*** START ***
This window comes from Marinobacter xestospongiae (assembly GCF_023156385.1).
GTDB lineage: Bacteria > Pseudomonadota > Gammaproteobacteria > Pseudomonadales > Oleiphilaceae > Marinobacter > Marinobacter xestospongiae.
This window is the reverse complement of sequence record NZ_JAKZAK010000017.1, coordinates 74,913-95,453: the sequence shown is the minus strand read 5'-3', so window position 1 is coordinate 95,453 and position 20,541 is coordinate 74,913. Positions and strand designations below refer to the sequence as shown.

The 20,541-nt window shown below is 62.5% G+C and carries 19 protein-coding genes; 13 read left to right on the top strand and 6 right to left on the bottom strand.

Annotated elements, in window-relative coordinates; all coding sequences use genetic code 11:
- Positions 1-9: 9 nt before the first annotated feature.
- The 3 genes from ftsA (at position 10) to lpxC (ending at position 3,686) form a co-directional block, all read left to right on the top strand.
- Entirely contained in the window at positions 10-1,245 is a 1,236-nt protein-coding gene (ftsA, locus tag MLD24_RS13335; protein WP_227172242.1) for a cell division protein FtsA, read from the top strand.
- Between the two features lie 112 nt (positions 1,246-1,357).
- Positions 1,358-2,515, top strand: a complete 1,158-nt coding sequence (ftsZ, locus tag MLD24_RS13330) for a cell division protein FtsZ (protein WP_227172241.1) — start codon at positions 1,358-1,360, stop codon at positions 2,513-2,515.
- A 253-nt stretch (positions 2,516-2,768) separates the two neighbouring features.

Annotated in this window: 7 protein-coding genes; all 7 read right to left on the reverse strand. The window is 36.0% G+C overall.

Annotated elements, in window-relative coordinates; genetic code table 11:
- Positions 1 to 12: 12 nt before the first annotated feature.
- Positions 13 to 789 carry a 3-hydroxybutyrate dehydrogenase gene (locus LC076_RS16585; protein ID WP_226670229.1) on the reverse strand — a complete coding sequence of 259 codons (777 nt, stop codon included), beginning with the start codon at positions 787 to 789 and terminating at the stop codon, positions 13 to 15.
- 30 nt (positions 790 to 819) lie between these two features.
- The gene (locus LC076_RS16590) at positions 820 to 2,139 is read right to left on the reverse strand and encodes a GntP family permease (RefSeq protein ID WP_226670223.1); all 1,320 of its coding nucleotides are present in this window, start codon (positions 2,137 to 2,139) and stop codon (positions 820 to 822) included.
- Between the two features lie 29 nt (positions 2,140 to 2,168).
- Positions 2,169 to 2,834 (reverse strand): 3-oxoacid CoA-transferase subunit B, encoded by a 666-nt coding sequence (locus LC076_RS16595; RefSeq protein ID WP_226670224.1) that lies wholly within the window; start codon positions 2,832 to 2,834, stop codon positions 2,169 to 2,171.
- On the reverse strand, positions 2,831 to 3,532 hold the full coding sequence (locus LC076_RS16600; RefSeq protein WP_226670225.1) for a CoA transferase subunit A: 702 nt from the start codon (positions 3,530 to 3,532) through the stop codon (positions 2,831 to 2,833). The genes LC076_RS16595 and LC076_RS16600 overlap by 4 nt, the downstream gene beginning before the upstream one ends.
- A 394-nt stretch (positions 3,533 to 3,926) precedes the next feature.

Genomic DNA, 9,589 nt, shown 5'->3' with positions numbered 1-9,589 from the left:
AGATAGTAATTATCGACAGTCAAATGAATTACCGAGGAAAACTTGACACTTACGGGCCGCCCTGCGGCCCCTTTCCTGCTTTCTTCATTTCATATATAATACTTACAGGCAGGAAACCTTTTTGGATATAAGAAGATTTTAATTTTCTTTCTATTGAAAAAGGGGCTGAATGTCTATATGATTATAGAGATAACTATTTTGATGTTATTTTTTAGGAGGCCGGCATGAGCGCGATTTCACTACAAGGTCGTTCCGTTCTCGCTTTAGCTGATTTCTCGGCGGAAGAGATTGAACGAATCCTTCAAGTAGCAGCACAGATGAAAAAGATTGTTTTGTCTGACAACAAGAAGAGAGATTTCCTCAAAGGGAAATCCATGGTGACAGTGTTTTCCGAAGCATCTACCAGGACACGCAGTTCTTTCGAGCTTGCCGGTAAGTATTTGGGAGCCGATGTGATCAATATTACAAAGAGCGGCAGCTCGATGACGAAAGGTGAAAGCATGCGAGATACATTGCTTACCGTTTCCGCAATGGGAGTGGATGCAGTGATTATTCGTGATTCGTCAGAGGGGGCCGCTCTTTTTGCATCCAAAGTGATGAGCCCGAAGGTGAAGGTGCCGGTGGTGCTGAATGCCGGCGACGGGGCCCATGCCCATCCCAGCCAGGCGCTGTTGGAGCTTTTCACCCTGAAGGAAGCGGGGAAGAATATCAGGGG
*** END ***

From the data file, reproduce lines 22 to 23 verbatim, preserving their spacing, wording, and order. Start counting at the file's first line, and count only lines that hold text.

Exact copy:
Genomic DNA, 9,589 nt, shown 5'->3' with positions numbered 1-9,589 from the left:
AGATAGTAATTATCGACAGTCAAATGAATTACCGAGGAAAACTTGACACTTACGGGCCGCCCTGCGGCCCCTTTCCTGCTTTCTTCATTTCATATATAATACTTACAGGCAGGAAACCTTTTTGGATATAAGAAGATTTTAATTTTCTTTCTATTGAAAAAGGGGCTGAATGTCTATATGATTATAGAGATAACTATTTTGATGTTATTTTTTAGGAGGCCGGCATGAGCGCGATTTCACTACAAGGTCGTTCCGTTCTCGCTTTAGCTGATTTCTCGGCGGAAGAGATTGAACGAATCCTTCAAGTAGCAGCACAGATGAAAAAGATTGTTTTGTCTGACAACAAGAAGAGAGATTTCCTCAAAGGGAAATCCATGGTGACAGTGTTTTCCGAAGCATCTACCAGGACACGCAGTTCTTTCGAGCTTGCCGGTAAGTATTTGGGAGCCGATGTGATCAATATTACAAAGAGCGGCAGCTCGATGACGAAAGGTGAAAGCATGCGAGATACATTGCTTACCGTTTCCGCAATGGGAGTGGATGCAGTGATTATTCGTGATTCGTCAGAGGGGGCCGCTCTTTTTGCATCCAAAGTGATGAGCCCGAAGGTGAAGGTGCCGGTGGTGCTGAATGCCGGCGACGGGGCCCATGCCCATCCCAGCCAGGCGCTGTTGGAGCTTTTCACCCTGAAGGAAGCGGGGAAGAATATCAGGGG